Kerangas forest

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Sundaland heath forest, also known as Kerangas forest, is a type of tropical moist forest found on the island of Borneo, which is divided between Brunei, Indonesia, and Malaysia, as well as on the Indonesian islands of Belitung and Bangka, which lie to the west of Borneo.

Setting[edit]

The word Kerangas, which means "land which cannot grow rice", came from the Iban language. Heath forests occur on acidic sandy soils that are the result of the area's siliceous parent rocks. Permanently waterlogged heath forests are known as kerapah forests. The sandy soil of the heath forest are often lacking in nutrients; it is generally considered that nitrogen is the nutrient which is most lacking for plant growth in these forests. This is in contrast to many other lowland rain forests where phosphorus is considered to be lacking.

A more recent hypothesis, proposed by Proctor (1999), is that these forests are growing on soils which are highly acidic, such that hydrogen ion toxicity prevents the growth of non-adapted species.

Flora[edit]

The Sundaland heath forests are distinct from the surrounding Borneo lowland rain forests in species composition, structure, texture, and color. The heath forests have a low, uniform canopy, with thick underbrush and rich growth of moss and epiphytes.

Many tree and plant species in the nutrient-deprived heath forests have developed unconventional ways to get their nutrients. Some tree species (Gymnostoma nobile, for example) utilise rhizobia (nitrogen fixing bacteria) in their root nodules. Myrmecophytes, including Myrmecodia spp. and Hydnophytum spp., are tree species that develop symbiotic associations with ants to get their nutrients. Other plants, including pitcher plants (Nepenthes spp.), sundews (Drosera ssp.), and bladderwort (Utricularia ssp.), are carnivorous, trapping and digesting insects.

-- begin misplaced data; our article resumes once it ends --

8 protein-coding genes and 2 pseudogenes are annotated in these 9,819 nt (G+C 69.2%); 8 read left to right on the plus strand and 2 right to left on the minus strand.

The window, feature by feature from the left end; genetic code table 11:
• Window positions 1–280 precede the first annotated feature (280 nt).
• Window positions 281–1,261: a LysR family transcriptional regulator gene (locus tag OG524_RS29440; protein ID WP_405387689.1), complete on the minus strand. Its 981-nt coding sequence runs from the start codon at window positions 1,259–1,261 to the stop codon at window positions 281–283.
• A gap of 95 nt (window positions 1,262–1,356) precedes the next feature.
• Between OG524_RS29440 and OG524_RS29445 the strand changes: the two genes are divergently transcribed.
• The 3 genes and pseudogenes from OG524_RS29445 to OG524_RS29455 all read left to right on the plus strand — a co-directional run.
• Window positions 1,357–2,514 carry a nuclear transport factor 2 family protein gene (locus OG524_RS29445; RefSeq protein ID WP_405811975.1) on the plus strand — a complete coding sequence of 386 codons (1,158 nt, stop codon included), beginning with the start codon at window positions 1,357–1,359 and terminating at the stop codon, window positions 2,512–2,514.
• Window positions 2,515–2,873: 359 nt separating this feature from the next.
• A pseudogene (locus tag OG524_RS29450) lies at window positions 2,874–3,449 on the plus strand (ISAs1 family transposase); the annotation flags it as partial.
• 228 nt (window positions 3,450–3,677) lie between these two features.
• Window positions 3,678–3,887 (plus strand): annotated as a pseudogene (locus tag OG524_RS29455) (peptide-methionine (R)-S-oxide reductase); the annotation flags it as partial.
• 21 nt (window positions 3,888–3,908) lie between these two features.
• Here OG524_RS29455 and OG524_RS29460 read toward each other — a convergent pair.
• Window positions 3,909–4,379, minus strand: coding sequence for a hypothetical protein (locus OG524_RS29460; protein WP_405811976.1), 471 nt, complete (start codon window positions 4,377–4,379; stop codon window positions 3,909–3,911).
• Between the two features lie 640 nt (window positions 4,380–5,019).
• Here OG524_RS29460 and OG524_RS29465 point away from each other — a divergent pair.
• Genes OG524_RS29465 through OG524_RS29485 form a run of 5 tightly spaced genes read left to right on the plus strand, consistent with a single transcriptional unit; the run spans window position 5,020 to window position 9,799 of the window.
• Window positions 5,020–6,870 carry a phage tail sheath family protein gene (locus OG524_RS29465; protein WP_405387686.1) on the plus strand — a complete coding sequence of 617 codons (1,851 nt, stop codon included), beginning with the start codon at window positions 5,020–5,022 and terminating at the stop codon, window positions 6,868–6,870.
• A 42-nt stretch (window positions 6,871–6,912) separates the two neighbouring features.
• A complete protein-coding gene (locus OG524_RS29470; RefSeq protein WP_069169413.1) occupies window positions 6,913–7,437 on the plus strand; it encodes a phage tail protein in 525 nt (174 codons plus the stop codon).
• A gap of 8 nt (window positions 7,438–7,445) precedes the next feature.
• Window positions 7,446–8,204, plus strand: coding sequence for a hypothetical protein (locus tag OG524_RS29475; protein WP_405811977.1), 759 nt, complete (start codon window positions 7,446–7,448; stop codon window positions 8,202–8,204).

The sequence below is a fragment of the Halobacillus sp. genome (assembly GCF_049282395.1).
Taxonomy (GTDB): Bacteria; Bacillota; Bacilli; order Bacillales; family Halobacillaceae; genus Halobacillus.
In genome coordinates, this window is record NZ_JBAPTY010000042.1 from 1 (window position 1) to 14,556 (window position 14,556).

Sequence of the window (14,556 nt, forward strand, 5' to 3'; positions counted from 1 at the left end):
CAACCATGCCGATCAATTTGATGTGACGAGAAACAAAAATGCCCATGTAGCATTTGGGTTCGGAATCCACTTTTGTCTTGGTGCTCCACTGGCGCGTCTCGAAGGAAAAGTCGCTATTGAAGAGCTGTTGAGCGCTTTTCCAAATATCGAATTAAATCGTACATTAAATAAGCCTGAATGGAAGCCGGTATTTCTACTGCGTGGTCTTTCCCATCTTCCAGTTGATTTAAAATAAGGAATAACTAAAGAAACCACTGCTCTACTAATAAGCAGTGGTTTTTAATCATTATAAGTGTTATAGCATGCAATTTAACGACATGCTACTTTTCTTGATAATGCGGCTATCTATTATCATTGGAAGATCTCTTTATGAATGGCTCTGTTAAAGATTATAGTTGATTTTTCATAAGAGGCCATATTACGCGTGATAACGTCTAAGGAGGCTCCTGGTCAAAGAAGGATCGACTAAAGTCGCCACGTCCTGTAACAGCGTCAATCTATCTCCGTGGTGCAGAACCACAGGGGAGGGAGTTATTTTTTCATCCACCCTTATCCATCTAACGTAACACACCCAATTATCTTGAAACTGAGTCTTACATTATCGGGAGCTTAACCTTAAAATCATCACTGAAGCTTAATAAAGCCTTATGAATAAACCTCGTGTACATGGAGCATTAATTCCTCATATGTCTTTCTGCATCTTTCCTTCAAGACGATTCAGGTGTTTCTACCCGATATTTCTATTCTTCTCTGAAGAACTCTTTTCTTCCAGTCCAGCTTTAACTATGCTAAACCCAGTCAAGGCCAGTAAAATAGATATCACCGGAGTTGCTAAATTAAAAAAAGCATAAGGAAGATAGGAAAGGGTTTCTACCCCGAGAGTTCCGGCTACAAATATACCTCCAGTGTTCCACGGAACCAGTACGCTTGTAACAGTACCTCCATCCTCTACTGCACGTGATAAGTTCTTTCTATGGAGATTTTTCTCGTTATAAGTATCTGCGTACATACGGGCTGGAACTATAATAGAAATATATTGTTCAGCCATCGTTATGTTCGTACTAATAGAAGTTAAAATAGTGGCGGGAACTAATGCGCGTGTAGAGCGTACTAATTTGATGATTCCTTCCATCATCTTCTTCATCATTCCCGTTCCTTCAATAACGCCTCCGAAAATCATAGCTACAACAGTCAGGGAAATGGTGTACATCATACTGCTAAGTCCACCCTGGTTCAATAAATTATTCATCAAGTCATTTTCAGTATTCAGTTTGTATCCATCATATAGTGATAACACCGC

The heath forests are characterized by many plants of Australasian origin, including trees of families Myrtaceae and Casuarinaceae and the southern hemisphere conifers Agathis, Podocarpus, and Dacrydium.

References[edit]

  • Proctor, J. (1999) "Heath forests and acid soils". Botanical Journal of Scotland 51, 1-14.
  • Wikramanayake, Eric; Eric Dinerstein; Colby J. Loucks; et al. (2002). Terrestrial Ecoregions of the Indo-Pacific: a Conservation Assessment. Island Press; Washington, DC.

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